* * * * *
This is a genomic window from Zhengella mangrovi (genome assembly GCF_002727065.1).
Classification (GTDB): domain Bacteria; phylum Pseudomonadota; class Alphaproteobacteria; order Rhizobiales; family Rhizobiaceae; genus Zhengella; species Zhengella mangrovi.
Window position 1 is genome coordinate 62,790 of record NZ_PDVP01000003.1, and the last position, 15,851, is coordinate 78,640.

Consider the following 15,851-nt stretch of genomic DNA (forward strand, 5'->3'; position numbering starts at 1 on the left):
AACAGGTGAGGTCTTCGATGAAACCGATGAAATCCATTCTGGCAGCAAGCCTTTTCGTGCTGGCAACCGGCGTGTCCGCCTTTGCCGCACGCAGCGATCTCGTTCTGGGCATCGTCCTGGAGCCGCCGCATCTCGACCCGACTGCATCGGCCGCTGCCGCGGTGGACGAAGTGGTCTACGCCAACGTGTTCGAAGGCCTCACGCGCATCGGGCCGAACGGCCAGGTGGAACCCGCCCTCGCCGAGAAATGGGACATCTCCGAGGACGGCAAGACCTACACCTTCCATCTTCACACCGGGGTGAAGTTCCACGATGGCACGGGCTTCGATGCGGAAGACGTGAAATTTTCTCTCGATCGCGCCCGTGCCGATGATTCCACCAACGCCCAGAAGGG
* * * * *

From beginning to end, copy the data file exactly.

This is a genomic window from Zhengella mangrovi (genome assembly GCF_002727065.1).
Classification (GTDB): domain Bacteria; phylum Pseudomonadota; class Alphaproteobacteria; order Rhizobiales; family Rhizobiaceae; genus Zhengella; species Zhengella mangrovi.
Window position 1 is genome coordinate 62,790 of record NZ_PDVP01000003.1, and the last position, 15,851, is coordinate 78,640.

Consider the following 15,851-nt stretch of genomic DNA (forward strand, 5'->3'; position numbering starts at 1 on the left):
AACAGGTGAGGTCTTCGATGAAACCGATGAAATCCATTCTGGCAGCAAGCCTTTTCGTGCTGGCAACCGGCGTGTCCGCCTTTGCCGCACGCAGCGATCTCGTTCTGGGCATCGTCCTGGAGCCGCCGCATCTCGACCCGACTGCATCGGCCGCTGCCGCGGTGGACGAAGTGGTCTACGCCAACGTGTTCGAAGGCCTCACGCGCATCGGGCCGAACGGCCAGGTGGAACCCGCCCTCGCCGAGAAATGGGACATCTCCGAGGACGGCAAGACCTACACCTTCCATCTTCACACCGGGGTGAAGTTCCACGATGGCACGGGCTTCGATGCGGAAGACGTGAAATTTTCTCTCGATCGCGCCCGTGCCGATGATTCCACCAACGCCCAGAAGGG